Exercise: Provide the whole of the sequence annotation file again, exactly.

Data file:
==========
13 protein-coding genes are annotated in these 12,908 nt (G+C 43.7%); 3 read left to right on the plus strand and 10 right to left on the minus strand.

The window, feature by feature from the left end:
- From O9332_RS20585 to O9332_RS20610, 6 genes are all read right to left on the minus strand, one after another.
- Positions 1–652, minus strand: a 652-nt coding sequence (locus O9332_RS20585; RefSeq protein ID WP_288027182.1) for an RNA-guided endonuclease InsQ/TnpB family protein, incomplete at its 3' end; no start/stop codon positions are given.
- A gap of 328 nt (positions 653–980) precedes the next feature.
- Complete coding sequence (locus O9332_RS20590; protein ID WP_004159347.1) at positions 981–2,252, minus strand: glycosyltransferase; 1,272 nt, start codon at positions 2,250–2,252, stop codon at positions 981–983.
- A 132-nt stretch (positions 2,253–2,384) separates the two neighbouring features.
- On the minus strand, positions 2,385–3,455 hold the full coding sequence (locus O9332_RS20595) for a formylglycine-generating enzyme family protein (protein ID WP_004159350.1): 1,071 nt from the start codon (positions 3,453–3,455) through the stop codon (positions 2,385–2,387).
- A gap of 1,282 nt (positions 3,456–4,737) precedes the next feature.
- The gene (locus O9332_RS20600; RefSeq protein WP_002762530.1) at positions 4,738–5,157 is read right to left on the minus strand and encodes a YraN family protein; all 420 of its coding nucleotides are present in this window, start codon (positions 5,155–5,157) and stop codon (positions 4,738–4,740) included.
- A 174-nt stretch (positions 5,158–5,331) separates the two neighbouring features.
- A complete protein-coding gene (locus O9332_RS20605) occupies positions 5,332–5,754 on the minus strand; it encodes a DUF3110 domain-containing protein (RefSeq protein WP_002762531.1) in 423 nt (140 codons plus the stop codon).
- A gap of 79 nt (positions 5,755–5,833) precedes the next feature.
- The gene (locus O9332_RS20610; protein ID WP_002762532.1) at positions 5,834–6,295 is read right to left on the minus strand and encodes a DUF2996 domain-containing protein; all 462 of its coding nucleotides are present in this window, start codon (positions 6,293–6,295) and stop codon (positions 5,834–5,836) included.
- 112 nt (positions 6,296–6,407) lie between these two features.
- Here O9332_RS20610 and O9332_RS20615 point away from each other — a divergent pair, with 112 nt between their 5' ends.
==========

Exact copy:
13 protein-coding genes are annotated in these 12,908 nt (G+C 43.7%); 3 read left to right on the plus strand and 10 right to left on the minus strand.

The window, feature by feature from the left end:
- From O9332_RS20585 to O9332_RS20610, 6 genes are all read right to left on the minus strand, one after another.
- Positions 1–652, minus strand: a 652-nt coding sequence (locus O9332_RS20585; RefSeq protein ID WP_288027182.1) for an RNA-guided endonuclease InsQ/TnpB family protein, incomplete at its 3' end; no start/stop codon positions are given.
- A gap of 328 nt (positions 653–980) precedes the next feature.
- Complete coding sequence (locus O9332_RS20590; protein ID WP_004159347.1) at positions 981–2,252, minus strand: glycosyltransferase; 1,272 nt, start codon at positions 2,250–2,252, stop codon at positions 981–983.
- A 132-nt stretch (positions 2,253–2,384) separates the two neighbouring features.
- On the minus strand, positions 2,385–3,455 hold the full coding sequence (locus O9332_RS20595) for a formylglycine-generating enzyme family protein (protein ID WP_004159350.1): 1,071 nt from the start codon (positions 3,453–3,455) through the stop codon (positions 2,385–2,387).
- A gap of 1,282 nt (positions 3,456–4,737) precedes the next feature.
- The gene (locus O9332_RS20600; RefSeq protein WP_002762530.1) at positions 4,738–5,157 is read right to left on the minus strand and encodes a YraN family protein; all 420 of its coding nucleotides are present in this window, start codon (positions 5,155–5,157) and stop codon (positions 4,738–4,740) included.
- A 174-nt stretch (positions 5,158–5,331) separates the two neighbouring features.
- A complete protein-coding gene (locus O9332_RS20605) occupies positions 5,332–5,754 on the minus strand; it encodes a DUF3110 domain-containing protein (RefSeq protein WP_002762531.1) in 423 nt (140 codons plus the stop codon).
- A gap of 79 nt (positions 5,755–5,833) precedes the next feature.
- The gene (locus O9332_RS20610; protein ID WP_002762532.1) at positions 5,834–6,295 is read right to left on the minus strand and encodes a DUF2996 domain-containing protein; all 462 of its coding nucleotides are present in this window, start codon (positions 6,293–6,295) and stop codon (positions 5,834–5,836) included.
- 112 nt (positions 6,296–6,407) lie between these two features.
- Here O9332_RS20610 and O9332_RS20615 point away from each other — a divergent pair, with 112 nt between their 5' ends.